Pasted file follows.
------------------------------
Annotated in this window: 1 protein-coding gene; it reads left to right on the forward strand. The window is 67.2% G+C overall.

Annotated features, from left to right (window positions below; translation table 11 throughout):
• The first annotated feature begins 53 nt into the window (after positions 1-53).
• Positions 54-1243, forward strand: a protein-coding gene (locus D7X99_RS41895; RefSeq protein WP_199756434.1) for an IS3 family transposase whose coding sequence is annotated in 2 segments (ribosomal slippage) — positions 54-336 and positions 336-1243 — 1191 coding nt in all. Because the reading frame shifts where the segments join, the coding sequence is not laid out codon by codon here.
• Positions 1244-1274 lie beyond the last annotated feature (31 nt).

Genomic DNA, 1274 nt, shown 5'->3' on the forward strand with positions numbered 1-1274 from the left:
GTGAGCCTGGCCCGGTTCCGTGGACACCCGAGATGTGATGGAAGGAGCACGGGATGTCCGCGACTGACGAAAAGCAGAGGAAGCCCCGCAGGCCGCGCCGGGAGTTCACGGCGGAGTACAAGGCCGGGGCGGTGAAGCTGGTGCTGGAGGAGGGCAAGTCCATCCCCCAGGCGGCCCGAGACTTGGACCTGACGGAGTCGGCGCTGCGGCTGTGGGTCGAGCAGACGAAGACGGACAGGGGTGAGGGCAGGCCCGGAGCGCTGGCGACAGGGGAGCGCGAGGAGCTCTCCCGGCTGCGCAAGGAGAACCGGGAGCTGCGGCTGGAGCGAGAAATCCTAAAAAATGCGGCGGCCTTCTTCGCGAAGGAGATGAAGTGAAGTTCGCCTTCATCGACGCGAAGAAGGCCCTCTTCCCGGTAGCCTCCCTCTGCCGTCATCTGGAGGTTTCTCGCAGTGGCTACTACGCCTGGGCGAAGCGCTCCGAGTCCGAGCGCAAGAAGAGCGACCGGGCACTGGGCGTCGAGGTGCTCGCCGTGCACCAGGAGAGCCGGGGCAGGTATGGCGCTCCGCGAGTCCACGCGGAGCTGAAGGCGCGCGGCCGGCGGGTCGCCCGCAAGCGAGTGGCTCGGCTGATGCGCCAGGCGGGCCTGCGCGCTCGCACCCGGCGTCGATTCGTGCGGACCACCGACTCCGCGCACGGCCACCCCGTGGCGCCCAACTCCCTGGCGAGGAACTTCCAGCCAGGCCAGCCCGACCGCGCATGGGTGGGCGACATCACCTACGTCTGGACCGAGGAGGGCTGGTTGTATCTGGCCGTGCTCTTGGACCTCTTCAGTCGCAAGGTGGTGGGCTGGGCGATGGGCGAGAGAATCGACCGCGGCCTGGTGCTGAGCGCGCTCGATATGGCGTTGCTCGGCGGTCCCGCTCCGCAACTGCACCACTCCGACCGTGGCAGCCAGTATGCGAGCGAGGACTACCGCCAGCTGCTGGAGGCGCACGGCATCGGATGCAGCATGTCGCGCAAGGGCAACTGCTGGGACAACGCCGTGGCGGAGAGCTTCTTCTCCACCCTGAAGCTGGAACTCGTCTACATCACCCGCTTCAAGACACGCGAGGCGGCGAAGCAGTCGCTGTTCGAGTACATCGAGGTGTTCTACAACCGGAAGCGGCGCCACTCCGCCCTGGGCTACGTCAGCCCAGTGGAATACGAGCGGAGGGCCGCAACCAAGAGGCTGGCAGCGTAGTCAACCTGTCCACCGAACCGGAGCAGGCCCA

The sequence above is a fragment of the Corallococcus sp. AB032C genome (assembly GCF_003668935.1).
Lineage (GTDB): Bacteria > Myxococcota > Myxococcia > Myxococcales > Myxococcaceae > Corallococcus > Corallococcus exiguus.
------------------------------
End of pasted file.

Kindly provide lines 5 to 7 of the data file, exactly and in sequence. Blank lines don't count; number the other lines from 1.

• Positions 1244-1274 lie beyond the last annotated feature (31 nt).

Genomic DNA, 1274 nt, shown 5'->3' on the forward strand with positions numbered 1-1274 from the left:
GTGAGCCTGGCCCGGTTCCGTGGACACCCGAGATGTGATGGAAGGAGCACGGGATGTCCGCGACTGACGAAAAGCAGAGGAAGCCCCGCAGGCCGCGCCGGGAGTTCACGGCGGAGTACAAGGCCGGGGCGGTGAAGCTGGTGCTGGAGGAGGGCAAGTCCATCCCCCAGGCGGCCCGAGACTTGGACCTGACGGAGTCGGCGCTGCGGCTGTGGGTCGAGCAGACGAAGACGGACAGGGGTGAGGGCAGGCCCGGAGCGCTGGCGACAGGGGAGCGCGAGGAGCTCTCCCGGCTGCGCAAGGAGAACCGGGAGCTGCGGCTGGAGCGAGAAATCCTAAAAAATGCGGCGGCCTTCTTCGCGAAGGAGATGAAGTGAAGTTCGCCTTCATCGACGCGAAGAAGGCCCTCTTCCCGGTAGCCTCCCTCTGCCGTCATCTGGAGGTTTCTCGCAGTGGCTACTACGCCTGGGCGAAGCGCTCCGAGTCCGAGCGCAAGAAGAGCGACCGGGCACTGGGCGTCGAGGTGCTCGCCGTGCACCAGGAGAGCCGGGGCAGGTATGGCGCTCCGCGAGTCCACGCGGAGCTGAAGGCGCGCGGCCGGCGGGTCGCCCGCAAGCGAGTGGCTCGGCTGATGCGCCAGGCGGGCCTGCGCGCTCGCACCCGGCGTCGATTCGTGCGGACCACCGACTCCGCGCACGGCCACCCCGTGGCGCCCAACTCCCTGGCGAGGAACTTCCAGCCAGGCCAGCCCGACCGCGCATGGGTGGGCGACATCACCTACGTCTGGACCGAGGAGGGCTGGTTGTATCTGGCCGTGCTCTTGGACCTCTTCAGTCGCAAGGTGGTGGGCTGGGCGATGGGCGAGAGAATCGACCGCGGCCTGGTGCTGAGCGCGCTCGATATGGCGTTGCTCGGCGGTCCCGCTCCGCAACTGCACCACTCCGACCGTGGCAGCCAGTATGCGAGCGAGGACTACCGCCAGCTGCTGGAGGCGCACGGCATCGGATGCAGCATGTCGCGCAAGGGCAACTGCTGGGACAACGCCGTGGCGGAGAGCTTCTTCTCCACCCTGAAGCTGGAACTCGTCTACATCACCCGCTTCAAGACACGCGAGGCGGCGAAGCAGTCGCTGTTCGAGTACATCGAGGTGTTCTACAACCGGAAGCGGCGCCACTCCGCCCTGGGCTACGTCAGCCCAGTGGAATACGAGCGGAGGGCCGCAACCAAGAGGCTGGCAGCGTAGTCAACCTGTCCACCGAACCGGAGCAGGCCCA